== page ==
Bilden visar en föreläsningssal med åhörare, samt  två  presentatörer på scen .  Samtliga lyssnar på en invigningstalare som medverkar digitalt via skärm. alare som deltar via skärm  i en fysisk föreläsningssal med  åhörare på plats.via en digital skärm

Unique mix at international symposium on digital transformations

For two full days, 21–23 August, researchers, doctoral students, and practitioners convened to discuss interdisciplinary societal challenges in digitalisation.

A comprehensive programme was conducted, featuring three distinct keynote speakers and a substantial number of research presentations spanning various disciplines, all centred around the theme of digital transformation. Topics covered in different sessions included business development, healthcare, AI, learning, and working life. Some current topics from the discussions:

  • What does research say about the state of, for instance, digital maturity in our companies?
  • What is the situation regarding knowledge of digital transformations and AI among teachers in Sweden, and what is being done in teacher education?
  • Healthcare – how is the progress with digitalisation there?
  • How are archives, museums, archaeology, etc. affected?
  • How are digital platforms used in everyday life, from an international perspective?

Implementations with a human-centric focus

The symposium’s first keynote speaker was Dr. Dean Fixsen from the USA, who lectured on digital transformation and implementation, as well as their associated challenges – a theme that is common to all digitalisation processes, regardless of what field they apply to.

Lecturer and organisers talk during a break
Dr. Dean Fixsen and Karen Blase in conversation with Collaboration Advisor Helena Belfrage.

"If you’re going to implement something, you must place people at the centre. We are so close to each other; the interactivity among our guests, from both near and far, is fantastic. In the first discussion on Digital Business that I chaired on Tuesday, all the presenters were physically present for the panel discussion, and it’s, of course, also rewarding to listen to the dialogue that arises naturally among them”, says Professor Anita Mirijamdotter.

"We also have colleagues here from one of the international projects, namely the development of a national graduate school in Kosovo, and this is a great opportunity to meet international collaborative partners", she continues.

Facilitating new encounters across disciplines

Keynote presentations were also given by Professor Ola Henfridsson from the University of Miami, USA, on the topic “The Backend Revolution and the Digital Transformation of Institutions”, and by Professor Sarah Kenderdine from École Polytechnique Fédérale de Lausanne (EPFL), Switzerland, on the topic “Computational Museology: Interfaces to Cultural (Big) Data”.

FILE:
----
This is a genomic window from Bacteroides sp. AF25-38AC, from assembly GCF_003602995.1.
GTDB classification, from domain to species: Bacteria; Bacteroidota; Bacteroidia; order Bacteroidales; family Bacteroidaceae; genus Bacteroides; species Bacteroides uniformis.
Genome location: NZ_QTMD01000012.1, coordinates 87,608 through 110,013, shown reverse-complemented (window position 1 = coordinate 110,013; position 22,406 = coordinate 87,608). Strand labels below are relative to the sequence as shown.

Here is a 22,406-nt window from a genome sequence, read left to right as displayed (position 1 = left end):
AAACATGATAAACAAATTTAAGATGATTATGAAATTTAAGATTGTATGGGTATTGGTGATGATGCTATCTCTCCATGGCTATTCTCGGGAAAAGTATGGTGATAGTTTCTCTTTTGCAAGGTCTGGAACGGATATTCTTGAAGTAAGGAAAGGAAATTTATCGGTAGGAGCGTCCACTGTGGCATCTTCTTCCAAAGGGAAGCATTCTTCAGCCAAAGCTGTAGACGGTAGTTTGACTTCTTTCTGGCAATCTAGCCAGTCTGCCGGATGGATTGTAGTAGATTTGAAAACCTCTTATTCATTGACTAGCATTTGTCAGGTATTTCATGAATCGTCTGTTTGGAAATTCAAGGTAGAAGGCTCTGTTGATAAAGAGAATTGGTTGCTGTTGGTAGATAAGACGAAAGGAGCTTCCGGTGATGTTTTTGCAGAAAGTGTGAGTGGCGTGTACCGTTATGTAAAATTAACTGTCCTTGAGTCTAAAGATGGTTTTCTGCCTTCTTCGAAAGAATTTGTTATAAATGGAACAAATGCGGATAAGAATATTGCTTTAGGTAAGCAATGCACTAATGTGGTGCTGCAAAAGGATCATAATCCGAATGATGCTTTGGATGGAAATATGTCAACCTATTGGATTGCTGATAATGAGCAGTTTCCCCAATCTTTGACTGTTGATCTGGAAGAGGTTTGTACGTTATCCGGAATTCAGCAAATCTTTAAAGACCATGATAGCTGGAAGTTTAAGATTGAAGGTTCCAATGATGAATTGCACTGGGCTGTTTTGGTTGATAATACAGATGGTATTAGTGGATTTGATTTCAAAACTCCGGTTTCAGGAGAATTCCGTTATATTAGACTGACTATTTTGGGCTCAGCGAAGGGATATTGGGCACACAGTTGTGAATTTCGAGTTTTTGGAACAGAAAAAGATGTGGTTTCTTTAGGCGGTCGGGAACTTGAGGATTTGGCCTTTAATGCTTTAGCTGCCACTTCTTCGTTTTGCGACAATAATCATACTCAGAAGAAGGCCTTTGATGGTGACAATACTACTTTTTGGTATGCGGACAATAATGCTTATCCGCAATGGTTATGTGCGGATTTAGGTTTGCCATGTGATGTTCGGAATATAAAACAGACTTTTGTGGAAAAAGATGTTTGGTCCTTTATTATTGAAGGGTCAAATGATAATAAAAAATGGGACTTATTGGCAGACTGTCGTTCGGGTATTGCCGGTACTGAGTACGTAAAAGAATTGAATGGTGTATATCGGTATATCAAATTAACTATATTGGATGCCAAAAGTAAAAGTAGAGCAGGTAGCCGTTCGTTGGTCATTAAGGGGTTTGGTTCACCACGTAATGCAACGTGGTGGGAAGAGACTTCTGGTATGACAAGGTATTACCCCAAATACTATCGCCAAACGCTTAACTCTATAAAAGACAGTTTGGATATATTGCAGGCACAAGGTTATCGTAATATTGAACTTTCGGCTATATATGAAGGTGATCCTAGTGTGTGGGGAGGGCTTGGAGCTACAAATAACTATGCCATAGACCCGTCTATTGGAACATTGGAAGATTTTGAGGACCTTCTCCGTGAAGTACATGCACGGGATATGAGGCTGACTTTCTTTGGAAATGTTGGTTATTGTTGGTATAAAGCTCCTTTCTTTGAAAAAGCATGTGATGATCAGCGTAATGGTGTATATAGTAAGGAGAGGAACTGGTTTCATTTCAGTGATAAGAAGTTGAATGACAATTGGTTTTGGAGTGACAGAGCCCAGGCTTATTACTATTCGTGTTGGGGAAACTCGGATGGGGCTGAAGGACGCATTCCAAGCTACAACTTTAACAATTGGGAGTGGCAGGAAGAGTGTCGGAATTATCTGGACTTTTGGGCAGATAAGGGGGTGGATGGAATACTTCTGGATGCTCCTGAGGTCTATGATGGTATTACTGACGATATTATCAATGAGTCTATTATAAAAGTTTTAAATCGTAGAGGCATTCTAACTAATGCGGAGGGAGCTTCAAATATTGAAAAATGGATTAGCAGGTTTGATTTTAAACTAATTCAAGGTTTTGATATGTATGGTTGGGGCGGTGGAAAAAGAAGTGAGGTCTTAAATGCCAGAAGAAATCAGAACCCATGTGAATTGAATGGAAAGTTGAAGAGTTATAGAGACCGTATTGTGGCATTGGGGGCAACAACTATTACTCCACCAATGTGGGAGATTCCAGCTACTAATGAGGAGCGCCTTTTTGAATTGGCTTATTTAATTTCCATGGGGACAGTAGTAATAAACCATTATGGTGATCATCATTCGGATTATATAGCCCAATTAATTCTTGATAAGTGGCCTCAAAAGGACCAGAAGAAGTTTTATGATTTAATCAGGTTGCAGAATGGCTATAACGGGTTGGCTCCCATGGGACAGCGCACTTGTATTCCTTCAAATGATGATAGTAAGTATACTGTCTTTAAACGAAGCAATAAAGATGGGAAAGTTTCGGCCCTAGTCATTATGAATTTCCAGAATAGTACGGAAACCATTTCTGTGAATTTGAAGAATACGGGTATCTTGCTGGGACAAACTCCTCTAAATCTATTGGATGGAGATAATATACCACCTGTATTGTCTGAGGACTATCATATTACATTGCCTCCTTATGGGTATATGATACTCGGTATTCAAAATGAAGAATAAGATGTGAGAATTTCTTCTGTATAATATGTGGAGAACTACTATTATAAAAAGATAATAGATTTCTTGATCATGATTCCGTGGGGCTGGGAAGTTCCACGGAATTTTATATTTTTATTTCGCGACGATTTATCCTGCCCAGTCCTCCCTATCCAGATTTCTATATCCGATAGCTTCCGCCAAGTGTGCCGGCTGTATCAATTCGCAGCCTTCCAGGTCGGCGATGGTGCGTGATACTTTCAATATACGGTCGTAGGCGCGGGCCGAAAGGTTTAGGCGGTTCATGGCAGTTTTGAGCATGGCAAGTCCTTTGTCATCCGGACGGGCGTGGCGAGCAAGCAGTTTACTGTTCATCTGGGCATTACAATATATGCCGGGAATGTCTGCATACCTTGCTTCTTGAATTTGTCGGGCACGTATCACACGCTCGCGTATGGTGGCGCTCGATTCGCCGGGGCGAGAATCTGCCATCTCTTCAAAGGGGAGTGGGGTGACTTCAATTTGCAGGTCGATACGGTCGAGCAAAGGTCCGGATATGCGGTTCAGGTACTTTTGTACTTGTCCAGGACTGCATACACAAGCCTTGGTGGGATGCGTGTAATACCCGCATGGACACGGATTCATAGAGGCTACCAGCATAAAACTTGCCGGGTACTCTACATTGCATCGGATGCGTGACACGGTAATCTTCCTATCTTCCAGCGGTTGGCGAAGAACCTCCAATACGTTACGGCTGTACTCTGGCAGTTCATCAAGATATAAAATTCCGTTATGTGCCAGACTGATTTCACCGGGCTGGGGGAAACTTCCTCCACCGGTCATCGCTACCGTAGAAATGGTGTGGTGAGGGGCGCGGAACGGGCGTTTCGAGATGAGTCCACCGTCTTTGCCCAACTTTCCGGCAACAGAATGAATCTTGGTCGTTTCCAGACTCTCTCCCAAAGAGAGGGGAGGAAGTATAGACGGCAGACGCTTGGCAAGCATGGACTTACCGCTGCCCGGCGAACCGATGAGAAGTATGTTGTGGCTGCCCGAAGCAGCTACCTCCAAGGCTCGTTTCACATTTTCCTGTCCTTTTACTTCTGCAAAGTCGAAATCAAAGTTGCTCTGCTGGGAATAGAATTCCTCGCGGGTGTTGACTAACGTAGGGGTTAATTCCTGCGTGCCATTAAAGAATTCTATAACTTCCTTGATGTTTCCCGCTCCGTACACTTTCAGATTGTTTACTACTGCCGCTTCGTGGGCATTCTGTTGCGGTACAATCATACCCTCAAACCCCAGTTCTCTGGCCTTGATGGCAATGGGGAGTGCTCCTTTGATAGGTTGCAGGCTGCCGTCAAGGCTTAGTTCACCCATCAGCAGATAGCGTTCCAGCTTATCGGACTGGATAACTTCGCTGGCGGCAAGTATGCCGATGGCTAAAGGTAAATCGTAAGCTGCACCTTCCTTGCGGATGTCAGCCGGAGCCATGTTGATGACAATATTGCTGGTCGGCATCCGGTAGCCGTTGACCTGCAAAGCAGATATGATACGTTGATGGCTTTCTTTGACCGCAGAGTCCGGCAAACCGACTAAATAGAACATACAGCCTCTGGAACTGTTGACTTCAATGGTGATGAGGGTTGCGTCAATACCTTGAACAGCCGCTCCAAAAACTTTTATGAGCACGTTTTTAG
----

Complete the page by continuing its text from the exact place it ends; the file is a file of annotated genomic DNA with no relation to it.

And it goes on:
”The uniqueness lies in the mix here – our representing many different fields and engaging in interdisciplinary listening. Normally, everyone tends to work within their own field, but it’s evident that the issues surrounding digital transformations are shared across disciplinary boundaries. Young and old, from different continents and disciplines – together we examine the issues that are so pertinent in today’s societal development. It’s rewarding to see how new contacts are being made" notes Evalill Nilsson, associate professor and responsible for the joint 10-year venture in eHealth between Linnaeus University and Region Kalmar.

Students with a robot
The Misty robot was presented by students Rihards Okmanis and Khaled Matar, together with postdoc Ahmed Taiye Mohammed.

As a break activity, participants had the opportunity to try chatting with one of our Misty robots, which can comprehend questions and engage in conversation using AI and text recognition. You can pose questions to Misty in various languages and have the robot respond as if it were a person or character. Misty will be used by both students and our researchers in contexts concerned with understanding and developing children’s learning about AI and computational thinking.

Further information:

Read more about the symposium on the conference webpage on the university web

Read more about Linnaeus Knowledge Environment: Digital Transformations

Read more about the project on a national graduate school in Kosovo